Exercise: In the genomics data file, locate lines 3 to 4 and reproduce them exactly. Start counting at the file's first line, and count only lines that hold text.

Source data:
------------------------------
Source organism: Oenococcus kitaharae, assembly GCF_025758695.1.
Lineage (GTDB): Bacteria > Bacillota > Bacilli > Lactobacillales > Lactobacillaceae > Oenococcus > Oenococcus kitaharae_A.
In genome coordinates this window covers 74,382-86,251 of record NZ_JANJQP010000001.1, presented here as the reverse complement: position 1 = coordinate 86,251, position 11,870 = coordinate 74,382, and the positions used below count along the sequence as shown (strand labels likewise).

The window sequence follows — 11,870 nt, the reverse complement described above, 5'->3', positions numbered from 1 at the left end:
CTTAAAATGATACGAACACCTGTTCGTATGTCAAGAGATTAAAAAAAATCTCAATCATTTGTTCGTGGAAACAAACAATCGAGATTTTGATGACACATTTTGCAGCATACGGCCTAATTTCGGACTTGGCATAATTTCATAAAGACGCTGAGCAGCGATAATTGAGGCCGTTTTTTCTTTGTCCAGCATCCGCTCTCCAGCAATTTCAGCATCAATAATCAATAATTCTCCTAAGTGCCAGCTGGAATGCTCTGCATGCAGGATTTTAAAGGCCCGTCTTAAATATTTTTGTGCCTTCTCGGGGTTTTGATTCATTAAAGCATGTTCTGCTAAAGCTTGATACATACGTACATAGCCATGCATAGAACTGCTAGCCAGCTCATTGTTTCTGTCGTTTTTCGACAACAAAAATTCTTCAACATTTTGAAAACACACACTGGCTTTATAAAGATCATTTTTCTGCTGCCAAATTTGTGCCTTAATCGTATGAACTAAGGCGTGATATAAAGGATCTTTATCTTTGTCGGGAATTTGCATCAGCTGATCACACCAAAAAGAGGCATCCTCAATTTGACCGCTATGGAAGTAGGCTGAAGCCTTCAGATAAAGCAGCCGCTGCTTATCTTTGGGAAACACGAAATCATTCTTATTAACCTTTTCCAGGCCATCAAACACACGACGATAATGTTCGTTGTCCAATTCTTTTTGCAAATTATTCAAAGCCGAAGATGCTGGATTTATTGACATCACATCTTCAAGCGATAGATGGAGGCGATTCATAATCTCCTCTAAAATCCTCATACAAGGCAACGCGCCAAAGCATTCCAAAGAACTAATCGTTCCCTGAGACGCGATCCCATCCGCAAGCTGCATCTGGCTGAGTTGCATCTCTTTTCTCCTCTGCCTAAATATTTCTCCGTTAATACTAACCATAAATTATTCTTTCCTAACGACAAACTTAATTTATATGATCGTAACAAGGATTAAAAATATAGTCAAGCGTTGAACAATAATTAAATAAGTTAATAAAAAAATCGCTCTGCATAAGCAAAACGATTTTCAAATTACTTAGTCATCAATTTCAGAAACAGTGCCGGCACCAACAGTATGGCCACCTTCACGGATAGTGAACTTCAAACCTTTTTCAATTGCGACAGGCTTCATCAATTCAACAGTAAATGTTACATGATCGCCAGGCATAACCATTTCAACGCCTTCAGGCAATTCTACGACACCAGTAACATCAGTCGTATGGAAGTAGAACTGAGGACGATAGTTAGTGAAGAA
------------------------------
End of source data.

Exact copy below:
In genome coordinates this window covers 74,382-86,251 of record NZ_JANJQP010000001.1, presented here as the reverse complement: position 1 = coordinate 86,251, position 11,870 = coordinate 74,382, and the positions used below count along the sequence as shown (strand labels likewise).

The window sequence follows — 11,870 nt, the reverse complement described above, 5'->3', positions numbered from 1 at the left end: